MSNBC Drops Imus's Show
As Advertisers Pull Out Amid Backlash, CBS Director Hopes Host Will Be Fired

By Paul Farhi
Washington Post Staff Writer
Thursday, April 12, 2007

MSNBC said late yesterday it is dropping host Don Imus's morning program after a succession of advertisers suspended sponsorship of his cable TV show and outrage increased over his racially and sexually insensitive remarks.

Imus's four-decade career as a radio host also appeared to be in jeopardy after a board member at CBS Radio said he hoped the shock jock would be fired. CBS, which syndicates Imus's show to 70 radio stations across the country, continued to stand by Imus, saying it would "continue to speak with all concerned parties and monitor the situation closely."

Imus, whose show is simulcast on radio and MSNBC, first sparked outrage last week when he referred to Rutgers University's women basketball players as "nappy-headed hos." Team members have agreed to meet with Imus on Tuesday -- a day after the host is to begin serving his two-week suspension from CBS.

In a statement late yesterday, NBC, which owns the cable news channel, said the decision to drop Imus came after "an ongoing review process" that included "many conversations with our own employees." The broadcast company added: "Once again, we apologize to the women of the Rutgers basketball team and to our viewers."

MSNBC said that starting today, it would offer "expanded live news programming" from 5:30 to 9 a.m., the slot formerly occupied by "Imus in the Morning."

Imus's comments about the Rutgers team have prompted widespread condemnation and have turned Imus into a touchstone for a national debate on such topics as racial prejudice and the coarseness of popular culture. Some, including radio shock jocks Opie and Anthony, have supported Imus's freedom of speech and suggested that his slur was no worse than the lyrics of popular rap songs.

The pressure on NBC clearly was building after seven major advertisers -- including top sponsors Sprint Nextel Corp. and General Motors Corp. -- said over the past two days that they would no longer place ads on MSNBC's broadcasts of "Imus in the Morning," at least while the controversy over his comments is raging.

Amid widespread media attention and expressions of dismay from prominent officials, including White House press secretary Dana Perino, the advertiser defections were clearly a tipping point for NBC.

Imus's show has been a relatively low-rated but profitable weekday offering for MSNBC. The network has simulcast the video feed of Imus's radio program since 1996.

Sprint Nextel, the Reston-based telecommunications company, was among the advertisers that said yesterday it had directed MSNBC not to place its ads on Imus's program. "We don't want our advertising associated with content that we, our customers and the public find offensive," said Leigh Horner, a company spokeswoman. Sprint, like the other advertisers, didn't say how long it intended not to advertise on the program.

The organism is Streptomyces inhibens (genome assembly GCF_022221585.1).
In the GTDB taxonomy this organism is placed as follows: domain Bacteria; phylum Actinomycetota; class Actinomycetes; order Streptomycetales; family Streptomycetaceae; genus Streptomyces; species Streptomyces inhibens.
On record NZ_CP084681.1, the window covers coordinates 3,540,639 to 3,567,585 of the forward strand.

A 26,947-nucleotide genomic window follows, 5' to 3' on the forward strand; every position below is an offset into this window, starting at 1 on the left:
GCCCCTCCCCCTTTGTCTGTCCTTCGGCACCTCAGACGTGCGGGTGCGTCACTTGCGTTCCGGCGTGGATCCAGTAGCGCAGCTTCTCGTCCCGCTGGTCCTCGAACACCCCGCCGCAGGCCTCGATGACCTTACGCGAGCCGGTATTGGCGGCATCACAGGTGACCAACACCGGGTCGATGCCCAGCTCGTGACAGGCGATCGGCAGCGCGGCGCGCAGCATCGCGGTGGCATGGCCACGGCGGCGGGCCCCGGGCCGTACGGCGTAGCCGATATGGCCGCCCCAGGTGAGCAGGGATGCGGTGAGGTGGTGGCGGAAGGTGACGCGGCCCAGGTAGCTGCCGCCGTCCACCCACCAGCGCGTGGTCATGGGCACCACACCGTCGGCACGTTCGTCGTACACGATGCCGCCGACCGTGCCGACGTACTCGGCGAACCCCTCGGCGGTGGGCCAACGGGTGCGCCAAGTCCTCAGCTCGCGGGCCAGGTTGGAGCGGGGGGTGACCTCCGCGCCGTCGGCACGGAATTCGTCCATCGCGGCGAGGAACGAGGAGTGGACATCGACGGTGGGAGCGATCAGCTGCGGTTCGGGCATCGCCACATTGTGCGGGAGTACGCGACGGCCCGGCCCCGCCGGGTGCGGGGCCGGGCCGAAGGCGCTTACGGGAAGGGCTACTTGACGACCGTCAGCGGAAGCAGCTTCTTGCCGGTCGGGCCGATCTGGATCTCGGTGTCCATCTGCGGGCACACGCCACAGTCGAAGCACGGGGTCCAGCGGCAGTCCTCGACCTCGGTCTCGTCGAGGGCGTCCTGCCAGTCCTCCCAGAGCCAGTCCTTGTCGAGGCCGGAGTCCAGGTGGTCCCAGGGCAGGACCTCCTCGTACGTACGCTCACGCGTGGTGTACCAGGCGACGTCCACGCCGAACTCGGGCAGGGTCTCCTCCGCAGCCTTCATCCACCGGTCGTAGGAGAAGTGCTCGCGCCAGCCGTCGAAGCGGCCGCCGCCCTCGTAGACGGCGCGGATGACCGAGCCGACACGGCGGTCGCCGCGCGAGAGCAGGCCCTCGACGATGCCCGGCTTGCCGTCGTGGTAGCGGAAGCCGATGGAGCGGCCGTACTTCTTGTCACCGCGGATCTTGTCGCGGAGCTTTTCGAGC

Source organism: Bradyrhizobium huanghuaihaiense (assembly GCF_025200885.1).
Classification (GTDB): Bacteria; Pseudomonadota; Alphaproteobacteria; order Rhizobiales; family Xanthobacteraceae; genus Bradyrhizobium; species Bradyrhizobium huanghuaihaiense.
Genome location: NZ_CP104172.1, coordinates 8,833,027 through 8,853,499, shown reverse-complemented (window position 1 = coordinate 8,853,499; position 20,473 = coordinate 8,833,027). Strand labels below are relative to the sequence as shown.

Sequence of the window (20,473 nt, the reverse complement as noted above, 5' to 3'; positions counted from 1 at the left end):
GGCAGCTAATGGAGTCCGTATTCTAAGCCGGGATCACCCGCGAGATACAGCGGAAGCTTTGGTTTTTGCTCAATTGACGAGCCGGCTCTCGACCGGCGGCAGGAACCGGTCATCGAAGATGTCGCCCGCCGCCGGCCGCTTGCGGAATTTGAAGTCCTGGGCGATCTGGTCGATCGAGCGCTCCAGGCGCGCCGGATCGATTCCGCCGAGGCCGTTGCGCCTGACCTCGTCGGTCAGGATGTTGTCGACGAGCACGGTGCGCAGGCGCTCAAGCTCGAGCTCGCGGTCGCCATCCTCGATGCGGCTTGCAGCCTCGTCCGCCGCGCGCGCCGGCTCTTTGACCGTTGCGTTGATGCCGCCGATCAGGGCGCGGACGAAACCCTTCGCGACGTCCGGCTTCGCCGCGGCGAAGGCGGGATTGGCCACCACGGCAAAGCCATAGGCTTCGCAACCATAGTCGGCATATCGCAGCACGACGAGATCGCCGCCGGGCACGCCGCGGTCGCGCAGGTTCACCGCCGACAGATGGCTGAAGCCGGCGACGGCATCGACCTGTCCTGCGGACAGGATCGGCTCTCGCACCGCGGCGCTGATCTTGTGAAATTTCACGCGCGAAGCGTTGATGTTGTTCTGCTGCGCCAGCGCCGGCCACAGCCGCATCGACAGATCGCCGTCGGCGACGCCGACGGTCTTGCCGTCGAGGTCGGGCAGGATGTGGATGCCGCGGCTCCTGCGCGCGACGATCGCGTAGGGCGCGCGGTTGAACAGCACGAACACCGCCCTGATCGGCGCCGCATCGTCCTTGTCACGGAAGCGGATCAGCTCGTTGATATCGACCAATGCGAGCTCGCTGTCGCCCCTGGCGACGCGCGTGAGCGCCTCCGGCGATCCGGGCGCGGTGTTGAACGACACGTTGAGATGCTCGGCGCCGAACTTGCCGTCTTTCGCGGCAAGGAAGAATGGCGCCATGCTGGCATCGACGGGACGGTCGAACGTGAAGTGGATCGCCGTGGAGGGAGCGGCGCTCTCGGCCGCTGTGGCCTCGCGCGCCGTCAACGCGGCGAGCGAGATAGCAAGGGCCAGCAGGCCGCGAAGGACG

Sprint Nextel was the largest single sponsor of "Imus in the Morning" last year, with estimated expenditures of $1.57 million, according to Nielsen Monitor-Plus.

In announcing its pullout, General Motors Corp. said it "obviously does not condone the comments Don Imus made." The carmaker said it "welcomed" Imus's apology and intent to change his program, but that it had not committed to return as a sponsor. GM, however, said it would continue its support of Imus's charitable activities.

Imus has also lost ad support from American Express, Procter & Gamble, Bigelow Tea, Staples Inc. and drugmaker GlaxoSmithKline.

Imus -- who earns $8 million annually under his recently renewed five-year contract with CBS -- also got a strong rebuke yesterday from Bruce Gordon, a director of CBS Corp. and a former head of the NAACP. "He's crossed the line, he's violated our community," Gordon told the Associated Press. "He needs to face the consequence of that violation." CBS declined to comment on Gordon's statement.

Imus is scheduled to begin a two-day fundraising event today for several charities, including his organization that runs a New Mexico cattle ranch for children who have cancer. Although MSNBC and CBS had delayed his suspension until next week so the telethon could proceed, the fund drive will now be heard only on his radio network, which includes WTNT-AM (570) in Washington.

In a separate announcement, CBS Radio said former Boston Globe columnist Mike Barnicle would replace Imus during his suspension. Barnicle, who left the Globe in 1998 after questions were raised about the existence of his sources, has his own troubled broadcast history. In 2004, while hosting a radio program in Boston, he described the interracial marriage of Janet Langhart and former defense secretary William Cohen as "Mandingo," a reference to a 1975 movie in which a black male slave and a white woman have sex. After the NAACP protested, Barnicle apologized on the air.

On Opie and Anthony's show, which is also syndicated by CBS, hosts Greg Hughes and Anthony Cumia fired back yesterday at Imus's critics, including the Rev. Al Sharpton, who has helped lead the campaign against Imus.

"Opie and Anthony" sidekick Jim Norton read the lyrics of hit rap songs containing multiple crude references to women. With the hosts' assent, Norton repeatedly called the anger over Imus's comments "phony outrage."

Staff writer Frank Ahrens contributed to this report.

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